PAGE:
With yet another future round of marriage-related legislation rumoured to be coming soon, Stephen Harper’s Conservatives Wednesday introduced the latest in their battle against same-sex civic marriage rights.
As he promised in the first day of last winter’s federal election campaign, Harper’s government introduced a motion Dec 6 asking Parliament to reconsider the equal marriage legislation passed by Parliament in June 2005.
The motion “call[s] on the government to introduce legislation to restore the traditional definition of marriage without affecting civil unions and while respecting existing same-sex marriages.”
It’s not a legislative bill. If passed by a majority of Parliamentarians, the Conservatives would presumably introduce a bill that would effectively reverse last year’s Bill C-38, which passed by a vote of 158-133.
The most recent poll, by Strategic Council, found that 38 percent of Canadians want a return to a “traditional” definition of marriage.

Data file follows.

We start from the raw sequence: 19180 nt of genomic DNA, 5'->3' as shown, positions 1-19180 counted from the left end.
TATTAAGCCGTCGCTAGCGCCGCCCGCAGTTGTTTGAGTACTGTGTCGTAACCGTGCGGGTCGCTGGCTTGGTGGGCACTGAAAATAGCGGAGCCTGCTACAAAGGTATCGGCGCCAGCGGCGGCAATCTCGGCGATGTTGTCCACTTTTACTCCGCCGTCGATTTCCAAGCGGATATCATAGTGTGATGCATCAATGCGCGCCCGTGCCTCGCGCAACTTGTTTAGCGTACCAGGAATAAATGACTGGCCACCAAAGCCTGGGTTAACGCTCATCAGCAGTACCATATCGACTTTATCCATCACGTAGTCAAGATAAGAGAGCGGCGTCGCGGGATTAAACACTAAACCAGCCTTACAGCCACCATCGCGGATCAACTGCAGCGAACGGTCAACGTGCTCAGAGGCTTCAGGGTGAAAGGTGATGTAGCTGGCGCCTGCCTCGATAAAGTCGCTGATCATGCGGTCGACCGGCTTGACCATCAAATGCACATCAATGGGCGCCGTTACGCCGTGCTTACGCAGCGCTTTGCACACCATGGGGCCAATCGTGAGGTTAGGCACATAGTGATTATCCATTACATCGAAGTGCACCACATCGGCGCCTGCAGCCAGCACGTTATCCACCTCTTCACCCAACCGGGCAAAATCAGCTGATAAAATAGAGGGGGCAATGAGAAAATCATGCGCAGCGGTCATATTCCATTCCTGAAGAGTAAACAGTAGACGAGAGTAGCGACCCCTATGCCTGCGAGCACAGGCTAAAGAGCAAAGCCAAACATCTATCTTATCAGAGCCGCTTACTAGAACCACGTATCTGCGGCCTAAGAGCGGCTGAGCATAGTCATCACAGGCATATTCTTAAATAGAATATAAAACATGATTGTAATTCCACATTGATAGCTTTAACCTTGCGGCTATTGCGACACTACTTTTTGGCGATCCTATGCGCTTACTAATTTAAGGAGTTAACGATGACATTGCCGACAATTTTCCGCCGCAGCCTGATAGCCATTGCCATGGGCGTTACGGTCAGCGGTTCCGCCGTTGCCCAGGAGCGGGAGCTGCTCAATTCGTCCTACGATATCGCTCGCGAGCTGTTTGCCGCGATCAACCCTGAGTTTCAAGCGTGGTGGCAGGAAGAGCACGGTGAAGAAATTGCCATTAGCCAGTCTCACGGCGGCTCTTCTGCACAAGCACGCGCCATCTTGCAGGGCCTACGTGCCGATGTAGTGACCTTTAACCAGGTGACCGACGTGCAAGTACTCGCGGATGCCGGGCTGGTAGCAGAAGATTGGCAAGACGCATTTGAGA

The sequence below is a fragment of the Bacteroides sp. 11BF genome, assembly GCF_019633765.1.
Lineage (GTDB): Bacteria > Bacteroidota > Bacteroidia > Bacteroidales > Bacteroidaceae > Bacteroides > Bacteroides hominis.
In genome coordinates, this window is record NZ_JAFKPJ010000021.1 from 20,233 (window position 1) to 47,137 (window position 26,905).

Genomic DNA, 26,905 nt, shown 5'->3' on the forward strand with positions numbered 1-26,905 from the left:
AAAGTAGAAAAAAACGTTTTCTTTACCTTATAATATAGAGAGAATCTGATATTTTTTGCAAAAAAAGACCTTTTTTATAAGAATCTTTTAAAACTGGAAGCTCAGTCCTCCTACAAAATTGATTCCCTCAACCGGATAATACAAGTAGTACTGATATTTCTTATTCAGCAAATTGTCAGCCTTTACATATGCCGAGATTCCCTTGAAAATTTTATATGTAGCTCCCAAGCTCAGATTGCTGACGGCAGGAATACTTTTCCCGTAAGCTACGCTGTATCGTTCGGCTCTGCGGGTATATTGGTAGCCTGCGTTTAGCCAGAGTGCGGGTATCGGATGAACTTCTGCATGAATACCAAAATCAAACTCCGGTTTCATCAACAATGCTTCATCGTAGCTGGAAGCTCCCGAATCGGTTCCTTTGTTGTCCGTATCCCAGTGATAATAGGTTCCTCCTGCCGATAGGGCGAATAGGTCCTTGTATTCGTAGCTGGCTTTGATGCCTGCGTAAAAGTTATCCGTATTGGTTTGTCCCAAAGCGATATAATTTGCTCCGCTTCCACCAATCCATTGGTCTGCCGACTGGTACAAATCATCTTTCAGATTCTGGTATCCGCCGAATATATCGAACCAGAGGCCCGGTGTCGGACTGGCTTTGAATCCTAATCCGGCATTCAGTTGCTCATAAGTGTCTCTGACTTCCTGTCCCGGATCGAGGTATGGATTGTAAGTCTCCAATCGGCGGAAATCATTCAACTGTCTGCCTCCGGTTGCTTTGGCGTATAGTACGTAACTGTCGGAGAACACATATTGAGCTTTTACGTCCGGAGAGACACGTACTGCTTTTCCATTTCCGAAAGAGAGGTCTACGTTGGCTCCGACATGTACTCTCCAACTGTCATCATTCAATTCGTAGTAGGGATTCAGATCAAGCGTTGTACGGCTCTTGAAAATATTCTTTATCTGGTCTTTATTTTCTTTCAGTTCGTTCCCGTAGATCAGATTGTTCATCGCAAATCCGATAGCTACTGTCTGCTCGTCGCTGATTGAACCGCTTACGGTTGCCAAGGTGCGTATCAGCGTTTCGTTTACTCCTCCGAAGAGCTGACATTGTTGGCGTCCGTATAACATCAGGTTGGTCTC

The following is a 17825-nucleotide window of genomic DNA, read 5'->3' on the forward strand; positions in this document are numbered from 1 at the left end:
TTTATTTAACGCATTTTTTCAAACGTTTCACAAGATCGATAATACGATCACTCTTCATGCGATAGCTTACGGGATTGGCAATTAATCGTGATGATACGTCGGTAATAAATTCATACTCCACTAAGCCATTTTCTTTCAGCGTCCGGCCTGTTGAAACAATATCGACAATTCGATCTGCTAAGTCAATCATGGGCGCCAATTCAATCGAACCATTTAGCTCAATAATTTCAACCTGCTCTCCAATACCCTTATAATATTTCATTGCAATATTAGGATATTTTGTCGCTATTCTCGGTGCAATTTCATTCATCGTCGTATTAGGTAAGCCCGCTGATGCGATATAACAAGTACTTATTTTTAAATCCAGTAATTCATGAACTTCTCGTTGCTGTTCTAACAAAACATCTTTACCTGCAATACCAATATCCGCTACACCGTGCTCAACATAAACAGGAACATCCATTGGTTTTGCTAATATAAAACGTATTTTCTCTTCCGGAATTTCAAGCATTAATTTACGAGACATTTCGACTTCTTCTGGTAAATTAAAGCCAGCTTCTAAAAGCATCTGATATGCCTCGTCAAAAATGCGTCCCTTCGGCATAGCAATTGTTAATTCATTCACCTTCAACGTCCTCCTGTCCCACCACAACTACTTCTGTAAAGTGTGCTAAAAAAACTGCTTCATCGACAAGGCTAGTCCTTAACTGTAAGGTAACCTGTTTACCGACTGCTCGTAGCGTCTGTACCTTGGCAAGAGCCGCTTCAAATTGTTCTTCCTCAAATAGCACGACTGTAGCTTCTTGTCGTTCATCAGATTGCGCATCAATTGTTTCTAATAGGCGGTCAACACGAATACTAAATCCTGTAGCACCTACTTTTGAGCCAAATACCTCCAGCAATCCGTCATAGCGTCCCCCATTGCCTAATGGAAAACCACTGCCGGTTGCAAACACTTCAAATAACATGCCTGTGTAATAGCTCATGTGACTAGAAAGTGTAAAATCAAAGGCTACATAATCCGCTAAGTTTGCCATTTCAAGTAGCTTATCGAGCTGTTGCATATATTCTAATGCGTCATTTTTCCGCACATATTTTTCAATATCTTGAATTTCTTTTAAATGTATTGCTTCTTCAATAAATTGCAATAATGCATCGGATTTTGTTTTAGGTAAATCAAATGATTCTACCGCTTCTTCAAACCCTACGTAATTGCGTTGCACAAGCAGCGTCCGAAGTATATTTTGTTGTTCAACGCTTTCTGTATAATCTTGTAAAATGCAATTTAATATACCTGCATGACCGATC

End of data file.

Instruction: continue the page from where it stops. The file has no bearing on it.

But the motion is expected to go down to defeat, with some MPs predicting during a late-night debate Wednesday that it would lose by a 2-1 margin. That’s partly because many Liberals and a few Conservatives that voted against Bill C-38 do not want to re-open the divisive debate. Even Harper is rumoured to be hoping his motion will be defeated, fearful of continuing to be cast as a social conservative dinosaur while fighting the next election – expected as early as next April.
That perception has denied Conservatives a share of urban votes in the past two elections – and an urban breakthrough in Ontario and Quebec is necessary to attain a healthy majority in Parliament. But anti-gay legislation has also shored up the rural and suburban Conservative vote and re-engaged social conservative voters.
If his motion to redefine marriage goes down in flames as predicted this afternoon, Harper is said to have a back-up plan to take to those voters. Bill C-38 protects religious organizations from having to perform same-sex marriage. Harper would extend that protection to officials performing civil marriages, allowing them to refuse to perform a ceremony if it goes against their religious beliefs. Critics point out that civil marriage is a provincial jurisdiction.
BC Conservative James Lunney hinted at the direction of future legislation. Businesses have been fined, organizations have been reprimanded by human rights commissions, marriage commissioners have been threatened with job loss and a teacher in BC has been suspended for opposing same-sex marriage rights, he said.
Canadians for Equal Marriage claims that approximately 12,038 couples have been married in Canada, including 409 in Alberta.